Do you really need to cut back on marketing expenses?

That was the question I recently received from a dealership owner. After two prosperous years in used car sales, this year was indeed different, with a significant loss. Fortunately for this dealer, the service side of the business is better than ever, and new sales, boosted by the delivery of 2022 backorders, were also excellent. However, the challenge lay in the realm of used cars…

lax in the sense that money was still being made


Firstly, he described that they had been lax, lax in the sense that money was still being made, and everyone thought things would be fine. After all, the past two years went well, thanks to effective processes in online car listings, lead follow-ups, and subsequent sales! Oh no, it was the market with high demand and low supply that resulted in those two prosperous years, but the process to accelerate or maintain this was lacking for this dealer.


The car sits on the balance sheet for 110 days

Excessive Holding Time

This manifested in two issues: the holding time is too long, averaging 91 days online, plus an additional 12 days before being listed online, and then 7 days from sale to delivery. This means the car sits on the balance sheet for 110 days. With interest rates soaring, this suddenly became a problem. It already was a concern in the two prosperous years, but it wasn’t deemed significant enough to address. The preference was to sell the car 6 times with a €2500 profit rather than 9 times with a €2000 profit.

Low Conversion Rates

The second point is that the conversion from leads to sales is too low, making marketing expenses too costly in relation to results. So, cutting down on marketing spending—would that be a good move, Paul asked. Well, no! You cannot budget your way out of a problem. Ultimately, you need to sell more and faster to overcome the challenge of higher holding times and low conversion.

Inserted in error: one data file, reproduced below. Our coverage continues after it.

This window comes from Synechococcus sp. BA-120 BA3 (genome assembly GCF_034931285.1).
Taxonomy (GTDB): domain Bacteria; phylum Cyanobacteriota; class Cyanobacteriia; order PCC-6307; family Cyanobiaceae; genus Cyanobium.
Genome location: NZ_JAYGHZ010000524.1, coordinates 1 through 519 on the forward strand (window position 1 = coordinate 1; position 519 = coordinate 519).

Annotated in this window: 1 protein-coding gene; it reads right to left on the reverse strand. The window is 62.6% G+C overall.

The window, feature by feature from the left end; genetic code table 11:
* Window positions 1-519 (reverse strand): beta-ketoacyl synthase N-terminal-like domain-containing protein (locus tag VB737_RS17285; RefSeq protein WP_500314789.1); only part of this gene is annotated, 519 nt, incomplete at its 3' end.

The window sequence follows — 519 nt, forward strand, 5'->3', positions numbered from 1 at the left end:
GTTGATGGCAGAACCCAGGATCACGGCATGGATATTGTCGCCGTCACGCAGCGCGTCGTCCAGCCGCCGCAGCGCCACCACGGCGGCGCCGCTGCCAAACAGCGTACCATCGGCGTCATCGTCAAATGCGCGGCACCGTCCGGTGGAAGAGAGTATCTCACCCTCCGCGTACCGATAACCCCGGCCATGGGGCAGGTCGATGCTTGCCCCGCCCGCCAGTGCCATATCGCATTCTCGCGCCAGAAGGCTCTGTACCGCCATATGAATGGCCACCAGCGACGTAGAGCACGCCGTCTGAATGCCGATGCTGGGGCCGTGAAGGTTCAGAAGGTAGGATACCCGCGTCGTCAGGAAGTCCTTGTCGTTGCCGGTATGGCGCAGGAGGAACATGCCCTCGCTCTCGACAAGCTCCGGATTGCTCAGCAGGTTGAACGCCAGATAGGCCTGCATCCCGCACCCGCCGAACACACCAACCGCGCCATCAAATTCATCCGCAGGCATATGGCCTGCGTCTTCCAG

Canceling a marketing channel is not a good idea when the conversion is low. A basic conversion, especially for used cars from leads to sales, should always be at least 13%. If you don’t achieve that, it can never be attributed to the quality of the lead but always to the process of following it up. The sales manager who fails to direct and holds his salespeople responsible for a minimum 13% conversion is more interested in being friends with his sales team than holding them accountable for the minimum acceptable standard.

Because you need marketing to sell more, of course, if a dealer has been in a location long enough, they have a large customer base that can potentially account for 70% of their sales. However, to grow, you need more new customers, and these new prospects often come from online leads, calls coming your way. If you can only capture the low-hanging fruit because you’ve forgotten the skills of sales effort, then indeed, it might be better to stop marketing and wait for another two prosperous years when everything happens automatically. If you don’t want that, learn to help the marketer make their investment pay off and capture all the fruit!

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